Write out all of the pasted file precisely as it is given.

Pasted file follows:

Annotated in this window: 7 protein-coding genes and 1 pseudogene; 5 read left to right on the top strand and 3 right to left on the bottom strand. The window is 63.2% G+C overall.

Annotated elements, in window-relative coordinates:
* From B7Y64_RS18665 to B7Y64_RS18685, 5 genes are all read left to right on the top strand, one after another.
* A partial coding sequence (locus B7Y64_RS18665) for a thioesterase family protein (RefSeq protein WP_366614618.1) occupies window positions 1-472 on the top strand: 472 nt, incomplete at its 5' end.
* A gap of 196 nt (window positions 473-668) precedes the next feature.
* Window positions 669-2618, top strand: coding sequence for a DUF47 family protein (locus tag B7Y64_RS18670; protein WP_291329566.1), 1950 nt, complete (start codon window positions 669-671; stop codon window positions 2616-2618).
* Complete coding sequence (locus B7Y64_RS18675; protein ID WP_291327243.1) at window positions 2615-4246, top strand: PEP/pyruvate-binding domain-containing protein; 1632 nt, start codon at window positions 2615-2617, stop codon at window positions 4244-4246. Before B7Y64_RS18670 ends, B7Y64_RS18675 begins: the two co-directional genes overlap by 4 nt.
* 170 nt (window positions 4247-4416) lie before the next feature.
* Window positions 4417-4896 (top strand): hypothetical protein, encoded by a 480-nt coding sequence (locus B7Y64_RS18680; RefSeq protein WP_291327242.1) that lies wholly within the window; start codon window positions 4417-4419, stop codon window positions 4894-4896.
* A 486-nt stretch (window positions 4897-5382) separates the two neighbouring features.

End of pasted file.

Annotated in this window: 7 protein-coding genes and 1 pseudogene; 5 read left to right on the top strand and 3 right to left on the bottom strand. The window is 63.2% G+C overall.

Annotated elements, in window-relative coordinates:
* From B7Y64_RS18665 to B7Y64_RS18685, 5 genes are all read left to right on the top strand, one after another.
* A partial coding sequence (locus B7Y64_RS18665) for a thioesterase family protein (RefSeq protein WP_366614618.1) occupies window positions 1-472 on the top strand: 472 nt, incomplete at its 5' end.
* A gap of 196 nt (window positions 473-668) precedes the next feature.
* Window positions 669-2618, top strand: coding sequence for a DUF47 family protein (locus tag B7Y64_RS18670; protein WP_291329566.1), 1950 nt, complete (start codon window positions 669-671; stop codon window positions 2616-2618).
* Complete coding sequence (locus B7Y64_RS18675; protein ID WP_291327243.1) at window positions 2615-4246, top strand: PEP/pyruvate-binding domain-containing protein; 1632 nt, start codon at window positions 2615-2617, stop codon at window positions 4244-4246. Before B7Y64_RS18670 ends, B7Y64_RS18675 begins: the two co-directional genes overlap by 4 nt.
* 170 nt (window positions 4247-4416) lie before the next feature.
* Window positions 4417-4896 (top strand): hypothetical protein, encoded by a 480-nt coding sequence (locus B7Y64_RS18680; RefSeq protein WP_291327242.1) that lies wholly within the window; start codon window positions 4417-4419, stop codon window positions 4894-4896.
* A 486-nt stretch (window positions 4897-5382) separates the two neighbouring features.